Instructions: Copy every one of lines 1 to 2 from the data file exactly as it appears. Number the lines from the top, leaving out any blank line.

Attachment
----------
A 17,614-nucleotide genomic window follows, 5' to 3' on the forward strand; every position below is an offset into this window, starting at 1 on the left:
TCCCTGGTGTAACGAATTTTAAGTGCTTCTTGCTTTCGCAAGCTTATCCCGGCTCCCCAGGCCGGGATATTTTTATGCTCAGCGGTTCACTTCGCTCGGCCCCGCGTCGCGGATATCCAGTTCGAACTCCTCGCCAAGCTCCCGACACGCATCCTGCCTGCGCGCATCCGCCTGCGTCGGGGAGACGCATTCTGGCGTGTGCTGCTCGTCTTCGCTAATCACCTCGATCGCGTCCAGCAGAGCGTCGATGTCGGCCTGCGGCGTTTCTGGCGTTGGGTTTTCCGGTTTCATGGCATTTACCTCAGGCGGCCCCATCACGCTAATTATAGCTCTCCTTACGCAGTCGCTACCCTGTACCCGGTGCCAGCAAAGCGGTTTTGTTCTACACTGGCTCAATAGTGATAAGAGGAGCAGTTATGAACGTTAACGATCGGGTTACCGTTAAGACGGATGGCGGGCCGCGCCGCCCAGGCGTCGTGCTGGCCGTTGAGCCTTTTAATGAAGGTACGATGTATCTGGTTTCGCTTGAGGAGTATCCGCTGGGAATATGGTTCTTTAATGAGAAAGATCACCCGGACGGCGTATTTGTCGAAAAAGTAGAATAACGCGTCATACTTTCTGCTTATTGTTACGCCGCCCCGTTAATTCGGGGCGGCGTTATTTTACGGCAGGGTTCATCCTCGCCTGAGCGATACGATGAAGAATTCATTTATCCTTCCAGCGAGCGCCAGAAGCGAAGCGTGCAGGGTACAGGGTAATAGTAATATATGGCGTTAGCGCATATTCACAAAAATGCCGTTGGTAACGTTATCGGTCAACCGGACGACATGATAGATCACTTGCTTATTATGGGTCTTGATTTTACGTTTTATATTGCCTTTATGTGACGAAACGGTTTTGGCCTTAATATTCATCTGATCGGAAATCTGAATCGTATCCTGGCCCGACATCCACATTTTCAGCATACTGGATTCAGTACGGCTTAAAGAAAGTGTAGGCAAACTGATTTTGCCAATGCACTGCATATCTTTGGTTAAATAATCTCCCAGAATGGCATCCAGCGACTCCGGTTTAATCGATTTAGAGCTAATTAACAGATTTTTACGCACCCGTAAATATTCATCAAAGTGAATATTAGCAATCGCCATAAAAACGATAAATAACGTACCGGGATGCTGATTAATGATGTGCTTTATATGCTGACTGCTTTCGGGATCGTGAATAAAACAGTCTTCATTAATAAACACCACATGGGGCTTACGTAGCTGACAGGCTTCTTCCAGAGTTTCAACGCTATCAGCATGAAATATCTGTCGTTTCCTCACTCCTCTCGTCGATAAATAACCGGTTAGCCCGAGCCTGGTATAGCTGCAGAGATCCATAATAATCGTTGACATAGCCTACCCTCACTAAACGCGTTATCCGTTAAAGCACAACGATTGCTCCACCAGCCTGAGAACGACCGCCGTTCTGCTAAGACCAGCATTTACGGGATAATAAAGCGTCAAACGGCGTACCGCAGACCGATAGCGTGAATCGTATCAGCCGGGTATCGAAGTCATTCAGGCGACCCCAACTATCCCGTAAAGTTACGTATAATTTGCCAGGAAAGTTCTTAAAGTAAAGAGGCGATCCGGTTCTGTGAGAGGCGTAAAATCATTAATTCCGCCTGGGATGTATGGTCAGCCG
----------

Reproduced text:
A 17,614-nucleotide genomic window follows, 5' to 3' on the forward strand; every position below is an offset into this window, starting at 1 on the left:
TCCCTGGTGTAACGAATTTTAAGTGCTTCTTGCTTTCGCAAGCTTATCCCGGCTCCCCAGGCCGGGATATTTTTATGCTCAGCGGTTCACTTCGCTCGGCCCCGCGTCGCGGATATCCAGTTCGAACTCCTCGCCAAGCTCCCGACACGCATCCTGCCTGCGCGCATCCGCCTGCGTCGGGGAGACGCATTCTGGCGTGTGCTGCTCGTCTTCGCTAATCACCTCGATCGCGTCCAGCAGAGCGTCGATGTCGGCCTGCGGCGTTTCTGGCGTTGGGTTTTCCGGTTTCATGGCATTTACCTCAGGCGGCCCCATCACGCTAATTATAGCTCTCCTTACGCAGTCGCTACCCTGTACCCGGTGCCAGCAAAGCGGTTTTGTTCTACACTGGCTCAATAGTGATAAGAGGAGCAGTTATGAACGTTAACGATCGGGTTACCGTTAAGACGGATGGCGGGCCGCGCCGCCCAGGCGTCGTGCTGGCCGTTGAGCCTTTTAATGAAGGTACGATGTATCTGGTTTCGCTTGAGGAGTATCCGCTGGGAATATGGTTCTTTAATGAGAAAGATCACCCGGACGGCGTATTTGTCGAAAAAGTAGAATAACGCGTCATACTTTCTGCTTATTGTTACGCCGCCCCGTTAATTCGGGGCGGCGTTATTTTACGGCAGGGTTCATCCTCGCCTGAGCGATACGATGAAGAATTCATTTATCCTTCCAGCGAGCGCCAGAAGCGAAGCGTGCAGGGTACAGGGTAATAGTAATATATGGCGTTAGCGCATATTCACAAAAATGCCGTTGGTAACGTTATCGGTCAACCGGACGACATGATAGATCACTTGCTTATTATGGGTCTTGATTTTACGTTTTATATTGCCTTTATGTGACGAAACGGTTTTGGCCTTAATATTCATCTGATCGGAAATCTGAATCGTATCCTGGCCCGACATCCACATTTTCAGCATACTGGATTCAGTACGGCTTAAAGAAAGTGTAGGCAAACTGATTTTGCCAATGCACTGCATATCTTTGGTTAAATAATCTCCCAGAATGGCATCCAGCGACTCCGGTTTAATCGATTTAGAGCTAATTAACAGATTTTTACGCACCCGTAAATATTCATCAAAGTGAATATTAGCAATCGCCATAAAAACGATAAATAACGTACCGGGATGCTGATTAATGATGTGCTTTATATGCTGACTGCTTTCGGGATCGTGAATAAAACAGTCTTCATTAATAAACACCACATGGGGCTTACGTAGCTGACAGGCTTCTTCCAGAGTTTCAACGCTATCAGCATGAAATATCTGTCGTTTCCTCACTCCTCTCGTCGATAAATAACCGGTTAGCCCGAGCCTGGTATAGCTGCAGAGATCCATAATAATCGTTGACATAGCCTACCCTCACTAAACGCGTTATCCGTTAAAGCACAACGATTGCTCCACCAGCCTGAGAACGACCGCCGTTCTGCTAAGACCAGCATTTACGGGATAATAAAGCGTCAAACGGCGTACCGCAGACCGATAGCGTGAATCGTATCAGCCGGGTATCGAAGTCATTCAGGCGACCCCAACTATCCCGTAAAGTTACGTATAATTTGCCAGGAAAGTTCTTAAAGTAAAGAGGCGATCCGGTTCTGTGAGAGGCGTAAAATCATTAATTCCGCCTGGGATGTATGGTCAGCCG